Judge allows families to pursue punitive damage claims

Two families who lost loved ones in a Nashville nursing home fire can pursue punitive damage claims against the company that owned the facility, a judge ruled today. At least 16 people died and an unknown number of other elderly residents were injured in the 2003 fire, the Tennessean reports.


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Howard H. Vogel
Knoxville, Tennessee
Editor-in-Chief, TBALink


Court: TCA


Douglas R. Beier, Morristown, Tennessee, for the Appellant, Dean L. Battleson.

Thomas C. Jessee, Johnson City, Tennessee, for the Appellee, Lara L. Battleson.

Judge: LEE

In this post-divorce case, Mr. Battleson petitioned the trial court to modify the parties' parenting plan and designate him as the primary custodial parent of the parties' two minor children. After a hearing, the trial court (1) sua sponte held Mr. Battleson in civil contempt and awarded Ms. Battleson her attorney's fees and the cost of her medical expert's deposition as sanctions; (2) found no material change in circumstances justifying the change of primary parenting responsibility from Ms. Battleson to Mr. Battleson; and (3) clarified an ambiguous portion of the parenting plan regarding Mr. Battleson's one week per month visitation of the younger child. After careful review, we hold that the trial court erred in holding Mr. Battleson in civil contempt and in awarding Ms. Battleson attorney's fees and costs when Ms. Battleson did not request such relief. We affirm the trial court's refusal to change primary parenting responsibility from Ms. Battleson to Mr. Battleson and affirm the trial court's clarification of the parenting plan.



Legal News
Election 2006

Legal News
Carter County faces jail decertification
The Tennessee Corrections Institute has decertified the Carter County Jail, saying that overcrowding and understaffing issues have not been addressed by county leaders.
Read the full story in the Knoxville News Sentinel
Boult Cummings recognized for web site
Boult Cummings was recently recognized for outstanding web site development by the Web Marketing Association. More than 2,300 web sites from 35 countries were entered in the competition.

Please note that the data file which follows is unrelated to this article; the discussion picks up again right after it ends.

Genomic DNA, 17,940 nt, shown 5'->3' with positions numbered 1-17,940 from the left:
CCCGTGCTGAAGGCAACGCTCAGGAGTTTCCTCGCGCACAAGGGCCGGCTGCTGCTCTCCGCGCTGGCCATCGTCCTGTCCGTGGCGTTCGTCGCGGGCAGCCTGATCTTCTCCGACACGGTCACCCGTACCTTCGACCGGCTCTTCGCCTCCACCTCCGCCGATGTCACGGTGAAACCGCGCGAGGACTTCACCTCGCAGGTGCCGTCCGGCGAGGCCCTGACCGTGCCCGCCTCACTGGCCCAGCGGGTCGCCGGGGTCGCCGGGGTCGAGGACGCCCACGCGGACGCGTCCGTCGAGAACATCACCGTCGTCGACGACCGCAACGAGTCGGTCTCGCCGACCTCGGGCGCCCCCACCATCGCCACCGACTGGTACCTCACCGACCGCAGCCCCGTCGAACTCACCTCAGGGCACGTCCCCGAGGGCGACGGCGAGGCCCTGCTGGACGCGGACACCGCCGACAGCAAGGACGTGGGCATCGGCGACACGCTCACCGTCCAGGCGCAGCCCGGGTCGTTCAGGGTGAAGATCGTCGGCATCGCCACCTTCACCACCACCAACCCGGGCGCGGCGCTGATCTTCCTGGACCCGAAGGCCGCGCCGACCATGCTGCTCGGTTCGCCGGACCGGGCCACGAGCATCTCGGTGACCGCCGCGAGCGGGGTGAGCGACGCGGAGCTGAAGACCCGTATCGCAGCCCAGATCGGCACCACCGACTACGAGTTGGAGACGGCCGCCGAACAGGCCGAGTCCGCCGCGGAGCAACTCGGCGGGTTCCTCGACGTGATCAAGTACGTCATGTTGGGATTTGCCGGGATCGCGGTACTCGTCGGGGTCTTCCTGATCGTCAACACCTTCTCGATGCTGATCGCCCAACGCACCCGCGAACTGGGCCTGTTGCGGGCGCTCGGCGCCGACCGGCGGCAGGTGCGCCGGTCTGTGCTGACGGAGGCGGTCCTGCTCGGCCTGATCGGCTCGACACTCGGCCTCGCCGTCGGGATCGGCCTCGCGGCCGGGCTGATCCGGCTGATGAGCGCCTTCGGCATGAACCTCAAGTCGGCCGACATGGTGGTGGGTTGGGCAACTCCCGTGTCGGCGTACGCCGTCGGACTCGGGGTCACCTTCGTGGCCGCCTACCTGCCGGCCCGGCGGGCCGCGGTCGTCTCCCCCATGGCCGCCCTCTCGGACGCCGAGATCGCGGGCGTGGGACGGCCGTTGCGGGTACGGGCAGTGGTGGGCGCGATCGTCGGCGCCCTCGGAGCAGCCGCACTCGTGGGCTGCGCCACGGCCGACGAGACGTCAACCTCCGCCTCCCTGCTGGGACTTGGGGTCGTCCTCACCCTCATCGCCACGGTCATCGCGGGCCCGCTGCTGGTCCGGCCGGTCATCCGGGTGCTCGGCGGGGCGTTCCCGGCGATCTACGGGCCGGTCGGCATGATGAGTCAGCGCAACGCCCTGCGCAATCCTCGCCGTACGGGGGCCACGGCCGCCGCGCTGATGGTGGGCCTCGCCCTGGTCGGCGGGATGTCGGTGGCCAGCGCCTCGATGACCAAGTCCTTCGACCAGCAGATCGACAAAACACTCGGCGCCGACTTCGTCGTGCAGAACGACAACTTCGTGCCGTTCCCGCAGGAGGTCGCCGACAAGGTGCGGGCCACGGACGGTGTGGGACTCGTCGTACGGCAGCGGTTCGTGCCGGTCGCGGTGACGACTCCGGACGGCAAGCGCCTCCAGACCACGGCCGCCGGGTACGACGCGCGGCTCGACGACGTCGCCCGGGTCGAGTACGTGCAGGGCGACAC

Visit the web site
TBA holds events at UT Law
Tennessee Bar Association members and staff were on hand for the association's annual law school outreach at the University of Tennessee College of Law last night and today. The events were sponsored by the TBA Young Lawyers Division. Next week, the TBA visits the University of Memphis School of Law on Thursday, Oct. 27. Join us on campus from 11 a.m. to 4 p.m. for the membership drive or from 6 to 9 p.m. for the reception at Swig, located in Peabody Place.

Election 2006
Ford, Corker backers turn out early
Early voting in the home counties of Tennessee's two senatorial candidates is running far above average. Shelby County, home of U.S. Senate hopeful Harold Ford Jr., saw first day voting 14 times that of 2002, the Tennessean reports. In Hamilton County, home to Bob Corker, early voting was up 84 percent. In Knox and Davidson counties, early voting is running behind 2002, the newspaper reports.

Knox court building name to honor judge
The Knox County Juvenile Court Building will be named in honor of the late Judge Carey E. Garrett at a Nov. 17 ceremony at the site. A reception will follow the ceremony. To learn more, contact Laurence V. Gibney, director of court services, at (865) 215-6417

A TBA Today item Thursday linked readers to a Knoxville News Sentinel piece on the recent U.S. Supreme Court action regarding anti-discrimination laws in California. The piece, which was originally published as an editorial in the San Francisco Chronicle, implied the court ruled in favor of the law. But as indicated in this news story from the Los Angeles Times, the court actually denied certiorari, letting the California Supreme Court's decision in Evans vs. Berkeley stand.
Read the California Supreme Court's decision

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